Us Airways 3rd Qtr Conference Call Bullet Points


May 18, 2003
US Airways Third Quarter Analyst Conference Call Bullet Points

US Airways held its third quarter analyst conference call on October 21 and discussed the company’s financial performance and business plan in its second quarter operating outside of bankruptcy. Conference call speakers included chief executive officer Dave Siegel, chief financial officer Neal Cohen, executive vice president of marketing and planning Ben Baldanza, and senior vice president of corporate development and express Bruce Ashby. The following bullet points provide information primarily from the conference call, augmented with information from the press release:

Financial Overview

The company recorded a net loss of $90 million for the third quarter.

Results for the latest period include $24 million in noncash stock-based compensation expenses resulting from the issuance of stock to employees covered by collective bargaining agreements. Without this charge, the net loss would have been $66 million.

"While we continue to make significant progress in an industry that is showing some signs of recovery, we simply cannot be satisfied with losing less money than before when the goal is to be profitable and successful," Siegel said in a prepared statement. "The rapid growth of low-cost competitors coupled with dramatic and fundamental changes in corporate travel practices present even greater challenges going forward," Siegel added.

Siegel told analysts, "Our goal is to be profitable, and these results are simply not acceptable. Clearly, we need to take out additional costs."


Third quarter total operating revenue rose 1.1% to $1.77 billion from $1.75 billion the year before, although passenger revenue declined slightly.

Mainline unit revenue was up 7.8%.

The company said it expects fourth-quarter revenue per available seat mile (RASM), to be up as much as 6 percent year-over-year.

US Airways RASM gain was 10.1 percent year-over-year, whereas the industry experienced a gain of 9.4%. US Airways had a .7% revenue premium over its peers.


The mainline cost per available seat mile (CASM), excluding fuel and unusual items, was 9.52 cents for the quarter, which was a decrease of 1.1% versus the same period in 2002.

The third quarter of 2002 included certain benefits related to the implementation of the company's restructuring of approximately $59 million while the third quarter of 2003 includes stock-based compensation expenses of $24 million related to stock grants given to US Airways' organized labor groups. Absent these items, year-over-year CASM, excluding fuel and unusual items, declined 6.8 percent.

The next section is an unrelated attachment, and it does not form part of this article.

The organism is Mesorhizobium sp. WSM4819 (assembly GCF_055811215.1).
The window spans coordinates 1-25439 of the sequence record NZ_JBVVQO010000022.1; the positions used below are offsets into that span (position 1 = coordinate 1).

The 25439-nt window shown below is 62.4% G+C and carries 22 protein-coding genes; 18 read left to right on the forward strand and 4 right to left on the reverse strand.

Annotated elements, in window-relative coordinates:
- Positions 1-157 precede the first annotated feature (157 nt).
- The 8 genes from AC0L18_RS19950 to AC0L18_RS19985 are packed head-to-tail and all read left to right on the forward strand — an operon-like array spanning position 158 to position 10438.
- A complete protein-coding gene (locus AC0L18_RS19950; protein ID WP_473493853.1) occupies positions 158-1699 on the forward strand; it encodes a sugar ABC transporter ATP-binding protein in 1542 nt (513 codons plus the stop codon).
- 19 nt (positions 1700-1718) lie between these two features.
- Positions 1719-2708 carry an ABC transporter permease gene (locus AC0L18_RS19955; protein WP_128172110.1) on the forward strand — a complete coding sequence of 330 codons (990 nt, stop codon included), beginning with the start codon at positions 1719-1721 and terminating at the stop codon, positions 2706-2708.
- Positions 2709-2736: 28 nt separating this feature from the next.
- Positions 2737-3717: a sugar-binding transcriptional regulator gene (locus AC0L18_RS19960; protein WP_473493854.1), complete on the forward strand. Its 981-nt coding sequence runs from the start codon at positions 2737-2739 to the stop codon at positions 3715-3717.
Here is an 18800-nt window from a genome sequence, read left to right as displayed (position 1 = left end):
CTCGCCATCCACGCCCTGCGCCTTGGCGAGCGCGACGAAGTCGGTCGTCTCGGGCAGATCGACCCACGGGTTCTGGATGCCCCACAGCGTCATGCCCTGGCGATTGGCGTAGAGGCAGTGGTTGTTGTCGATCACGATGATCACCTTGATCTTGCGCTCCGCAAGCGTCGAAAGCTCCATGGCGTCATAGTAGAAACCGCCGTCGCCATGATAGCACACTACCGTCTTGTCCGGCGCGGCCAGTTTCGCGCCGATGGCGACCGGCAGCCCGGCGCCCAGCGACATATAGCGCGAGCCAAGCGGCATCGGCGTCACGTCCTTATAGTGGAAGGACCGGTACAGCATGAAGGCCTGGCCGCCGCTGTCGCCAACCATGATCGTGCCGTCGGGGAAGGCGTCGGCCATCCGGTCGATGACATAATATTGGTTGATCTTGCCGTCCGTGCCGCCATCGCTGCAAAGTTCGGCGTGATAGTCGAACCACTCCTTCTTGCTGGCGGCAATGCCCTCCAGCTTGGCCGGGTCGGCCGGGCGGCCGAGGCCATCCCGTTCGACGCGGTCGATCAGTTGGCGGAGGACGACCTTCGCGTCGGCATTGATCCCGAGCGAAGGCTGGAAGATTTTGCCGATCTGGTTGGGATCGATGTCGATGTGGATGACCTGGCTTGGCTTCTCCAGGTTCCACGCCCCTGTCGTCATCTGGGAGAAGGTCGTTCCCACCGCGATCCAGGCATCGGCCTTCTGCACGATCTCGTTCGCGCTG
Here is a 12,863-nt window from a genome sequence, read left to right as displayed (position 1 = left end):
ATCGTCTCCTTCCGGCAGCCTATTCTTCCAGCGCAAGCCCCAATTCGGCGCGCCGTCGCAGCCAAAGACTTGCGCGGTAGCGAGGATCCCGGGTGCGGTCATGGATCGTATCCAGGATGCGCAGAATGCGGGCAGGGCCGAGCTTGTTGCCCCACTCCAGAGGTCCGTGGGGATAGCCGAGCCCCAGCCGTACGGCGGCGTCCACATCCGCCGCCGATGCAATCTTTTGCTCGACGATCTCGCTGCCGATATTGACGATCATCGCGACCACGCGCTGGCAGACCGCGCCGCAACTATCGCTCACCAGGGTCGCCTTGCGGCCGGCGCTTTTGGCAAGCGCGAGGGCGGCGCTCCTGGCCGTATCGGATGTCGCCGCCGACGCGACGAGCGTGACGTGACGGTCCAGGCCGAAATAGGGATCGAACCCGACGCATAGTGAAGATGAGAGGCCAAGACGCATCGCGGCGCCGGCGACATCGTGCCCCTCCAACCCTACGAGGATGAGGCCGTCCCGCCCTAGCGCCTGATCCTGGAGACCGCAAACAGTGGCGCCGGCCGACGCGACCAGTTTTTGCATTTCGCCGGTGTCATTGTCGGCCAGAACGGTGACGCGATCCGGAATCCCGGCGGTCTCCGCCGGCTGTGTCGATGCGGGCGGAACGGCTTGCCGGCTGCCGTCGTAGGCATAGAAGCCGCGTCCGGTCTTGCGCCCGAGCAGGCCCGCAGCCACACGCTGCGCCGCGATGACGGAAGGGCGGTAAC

As a result of having substantially restructured aircraft financial obligations during its formal reorganization, the company’s aircraft-related interest expense declined 48 percent, resulting in a year-over-year improvement in unit cost including aircraft ownership of 8.5 percent.

US Airways pays about 75% of its aircraft leasing obligations in the first and third quarter, therefore, there should be some debt relief in the fourth quarter.

The company said it expects fourth CASM) to be down as much as 10% year-over-year.

Siegel said the carrier would need to get unit costs below 9 cents to be competitive in the future.

The airline estimated severe thunderstorms, hurricanes, and the northeast blackout cost it about $20 million in the third quarter. US Airways had 70 bad weather days, a 50% increase over normal weather related disruptions.

Fuel expense was up 11.8% from the same period in 2002. US Airways' fuel position is 55 percent hedged for the fourth quarter of 2003 and 30 percent hedged for 2004.

Capacity/Load Factor

Load factor was 76.9%, up 5.1 percentage points from 71.8% year-over-year. System wide mainline capacity, measured in available seat miles (ASM’s), fell 10% and revenue passenger miles (RPM’s) fell 3.8%, resulting in the higher load factor.

"Industry overcapacity and changes in business travel purchasing patterns reduced fares, diluting yields in an already depressed marketplace," Baldanza said in the press release.

Mainline capacity will remain flat and to slightly up 1 percent in the fourth quarter.

General financial/business plan information

US Airways said it ended the quarter with $1.94 billion in cash, including $1.38 billion in unrestricted cash. Unrestricted cash fell $42 million in the third quarter.

"Although our performance for the quarter is disappointing, we are encouraged by the fact that unit revenue is improving while at the same time our unit costs continue to decline. We must remain focused on effectively controlling our costs and preserving liquidity," Cohen said. However, Siegel has said challenges still remain for the company to hit targets for introducing regional jets into service, which is a key component of the company’s business plan.

The company’s route network has 98 RJs, up from 91 at the end of the second quarter. Much of the “future RJ growth will be internal (60 CRJ-200s at PSA and 85 EMB-170/175s at MDA),†Ashby said.

MDA is finalizing its FAA review and is now scheduled for its first revenue flight on February 8.

This winter US Airways, US Airways Express, and the GoCaribbean network will serve 35 destinations.

It is important to note when it emerged from bankruptcy, the company said it did not expect to be profitable before 2005.

Online internet check-ins doubled.

The company now receives about 130,000 additional bookings per week from its domestic code share alliance with United Airlines. The airline said the code share benefit is advancing faster than anticipated. The company believed it would take 3 to 3.5 years to realize the full benefits of the United alliance, but management now believes that timeline will be shortened to 2 to 2.5 years.

The company has 443 Kiosks located at 83 airports and about 60% of the customers use this automated tool.

The In-flight Café product is offered on 364 daily flights. The company tested a $5 snack option and saw a 15% increase in purchased food. This program will be put into full service on November 5.

The Shuttle is doing better, revenue is up, and the government is paying more for Shuttle flights.

When asked a question by an analyst about 2004 mainline ASM’s, Siegel made a curious statement. Siegel said that 2004 (mainline) ASMs would be (publicly) “discussed at a later time,†hinting the company could see a change in this area.

When asked a question about the Pittsburgh hub negotiations, Siegel said the company is “trying to find a solution†to keep the airport a hub. Today the company has “35 mainline jets†assigned to the hub, “about the same size as Continental in Cleveland,†Siegel said. The company intends to “upgrade 50-seaters to 70-seaters (RJs)†going forward, Ashby noted.